New potato fungicide chemistry will offer growers long-lasting protection against blight combined with a degree of curative control, according to manufacturer Certis.
Valbon, containing blight active benthiavalicarb-isopropyl plus mancozeb, will be targeted for use after the rapid canopy growth stage up until the crop begins to senesce to make the best use of its characteristics, the firm’s Peter Shakespeare says.
Its primary strength is its excellent protectant properties.
“It prevents spores that land on the crop from germinating, and reduces the formation of new spores.”
Protection is extremely long-lasting.
“It is very persistent on the leaf surface.
In trials it gave up to 19 days’ persistence, although obviously we wouldn’t recommend leaving that [interval between sprays].”
Indeed the usual 7-10 day interval between applications will apply.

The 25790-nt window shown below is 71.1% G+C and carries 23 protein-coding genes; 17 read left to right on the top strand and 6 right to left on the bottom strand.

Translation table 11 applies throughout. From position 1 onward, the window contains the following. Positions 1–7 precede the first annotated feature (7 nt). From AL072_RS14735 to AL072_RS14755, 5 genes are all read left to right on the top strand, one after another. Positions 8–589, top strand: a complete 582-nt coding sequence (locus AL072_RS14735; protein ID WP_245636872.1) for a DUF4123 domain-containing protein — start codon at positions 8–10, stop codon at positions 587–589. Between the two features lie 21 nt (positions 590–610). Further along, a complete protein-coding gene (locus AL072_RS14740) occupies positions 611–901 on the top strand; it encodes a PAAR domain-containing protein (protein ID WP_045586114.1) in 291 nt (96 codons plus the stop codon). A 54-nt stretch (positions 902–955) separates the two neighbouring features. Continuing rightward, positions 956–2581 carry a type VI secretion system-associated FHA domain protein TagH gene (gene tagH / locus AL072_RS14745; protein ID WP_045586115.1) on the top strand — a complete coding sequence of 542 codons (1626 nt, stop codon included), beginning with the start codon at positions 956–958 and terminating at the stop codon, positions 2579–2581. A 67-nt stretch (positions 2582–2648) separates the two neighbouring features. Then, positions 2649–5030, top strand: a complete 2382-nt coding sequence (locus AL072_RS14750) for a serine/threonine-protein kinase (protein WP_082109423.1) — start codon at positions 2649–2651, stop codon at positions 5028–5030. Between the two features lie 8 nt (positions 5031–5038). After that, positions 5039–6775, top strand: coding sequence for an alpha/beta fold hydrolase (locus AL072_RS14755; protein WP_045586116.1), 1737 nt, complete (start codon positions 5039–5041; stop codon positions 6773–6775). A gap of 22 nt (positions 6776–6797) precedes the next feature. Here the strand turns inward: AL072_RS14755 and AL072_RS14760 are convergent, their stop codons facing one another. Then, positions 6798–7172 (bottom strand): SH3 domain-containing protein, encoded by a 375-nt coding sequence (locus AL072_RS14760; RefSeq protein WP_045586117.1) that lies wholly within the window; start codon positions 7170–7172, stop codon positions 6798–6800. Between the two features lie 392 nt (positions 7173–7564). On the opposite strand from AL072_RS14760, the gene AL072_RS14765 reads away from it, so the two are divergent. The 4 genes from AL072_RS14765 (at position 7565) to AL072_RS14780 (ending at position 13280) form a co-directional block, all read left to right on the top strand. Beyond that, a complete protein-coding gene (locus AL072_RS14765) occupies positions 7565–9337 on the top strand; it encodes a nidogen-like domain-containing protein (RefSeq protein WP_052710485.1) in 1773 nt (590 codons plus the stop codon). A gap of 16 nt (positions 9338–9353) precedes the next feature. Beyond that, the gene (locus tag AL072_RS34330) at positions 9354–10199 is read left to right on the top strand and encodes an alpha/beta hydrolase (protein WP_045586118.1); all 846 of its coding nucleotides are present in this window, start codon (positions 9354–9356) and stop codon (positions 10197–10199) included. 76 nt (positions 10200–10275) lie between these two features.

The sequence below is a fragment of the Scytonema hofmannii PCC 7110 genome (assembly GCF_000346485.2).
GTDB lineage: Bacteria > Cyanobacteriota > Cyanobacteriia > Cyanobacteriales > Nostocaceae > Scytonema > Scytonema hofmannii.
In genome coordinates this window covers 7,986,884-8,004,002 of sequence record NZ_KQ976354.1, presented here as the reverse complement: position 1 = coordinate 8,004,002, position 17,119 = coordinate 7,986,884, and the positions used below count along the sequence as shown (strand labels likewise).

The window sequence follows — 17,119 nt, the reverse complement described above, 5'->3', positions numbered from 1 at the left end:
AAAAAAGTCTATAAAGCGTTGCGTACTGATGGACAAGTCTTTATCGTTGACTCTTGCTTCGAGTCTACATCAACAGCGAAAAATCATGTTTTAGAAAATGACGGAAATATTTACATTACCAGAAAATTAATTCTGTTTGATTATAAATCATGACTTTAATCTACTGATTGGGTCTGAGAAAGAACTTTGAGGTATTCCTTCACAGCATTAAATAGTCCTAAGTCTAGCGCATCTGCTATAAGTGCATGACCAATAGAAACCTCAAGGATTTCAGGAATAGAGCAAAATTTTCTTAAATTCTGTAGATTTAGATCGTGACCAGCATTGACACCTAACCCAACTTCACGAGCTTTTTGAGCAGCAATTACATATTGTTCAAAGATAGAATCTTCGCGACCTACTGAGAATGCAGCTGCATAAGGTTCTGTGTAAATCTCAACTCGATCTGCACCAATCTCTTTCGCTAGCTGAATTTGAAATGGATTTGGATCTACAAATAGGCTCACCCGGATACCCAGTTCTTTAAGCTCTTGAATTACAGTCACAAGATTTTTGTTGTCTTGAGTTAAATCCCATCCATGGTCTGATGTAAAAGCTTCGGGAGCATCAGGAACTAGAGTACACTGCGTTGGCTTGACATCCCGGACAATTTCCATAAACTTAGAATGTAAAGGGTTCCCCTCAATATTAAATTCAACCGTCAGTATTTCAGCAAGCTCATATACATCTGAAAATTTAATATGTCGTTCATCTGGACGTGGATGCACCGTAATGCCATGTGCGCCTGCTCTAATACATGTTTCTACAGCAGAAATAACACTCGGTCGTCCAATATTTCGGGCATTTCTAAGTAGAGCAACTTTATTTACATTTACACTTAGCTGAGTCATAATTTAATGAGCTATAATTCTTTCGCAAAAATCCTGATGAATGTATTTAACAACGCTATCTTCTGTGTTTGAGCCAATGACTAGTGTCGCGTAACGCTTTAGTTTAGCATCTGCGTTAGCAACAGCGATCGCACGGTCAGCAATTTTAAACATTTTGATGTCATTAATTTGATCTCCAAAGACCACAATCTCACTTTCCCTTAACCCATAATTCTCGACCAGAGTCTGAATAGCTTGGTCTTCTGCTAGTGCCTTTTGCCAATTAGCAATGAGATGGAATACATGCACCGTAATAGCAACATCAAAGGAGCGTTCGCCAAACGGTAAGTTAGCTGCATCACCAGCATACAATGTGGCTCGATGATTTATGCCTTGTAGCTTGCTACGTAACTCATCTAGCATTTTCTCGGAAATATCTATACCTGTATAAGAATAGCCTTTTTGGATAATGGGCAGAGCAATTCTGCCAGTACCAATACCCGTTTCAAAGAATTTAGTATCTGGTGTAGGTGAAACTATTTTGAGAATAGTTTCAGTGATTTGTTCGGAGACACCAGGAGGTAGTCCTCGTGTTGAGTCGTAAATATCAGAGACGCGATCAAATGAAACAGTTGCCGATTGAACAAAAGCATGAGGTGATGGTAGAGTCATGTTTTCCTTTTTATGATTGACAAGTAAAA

“For anti-resistance reasons we will also be recommending no more than six sprays in the season, and no more than three in a row.”
Full label rate will be 1.6kg/ha.
Valbon’s curative activity – it will take out latent infections of up to 24 hours – will also interest growers.
“Curative activity is improved by adding a specific adjuvant we have in development.”
The firm hopes the adjuvant will be registered in time for use next season.
Extremely rainfast, the product also penetrates the leaf and locally re-distributes within plant tissues to protect new growth, which will be important if it is used during the rapid development stage, he notes.
But Valbon is not particularly suitable for use at the end of the season when preventing tuber blight was important.
“It has activity on zoospore germination, but only limited activity on zoospore movement, so if you get zoospores it would be better to switch to another product with activity on zoospore motility,” he admits.
Zoospores are responsible for tuber blight infections.
Commercially available in Belgium, The Netherlands, Switzerland and Austria last season, Valbon will be available for the first time in the UK this season.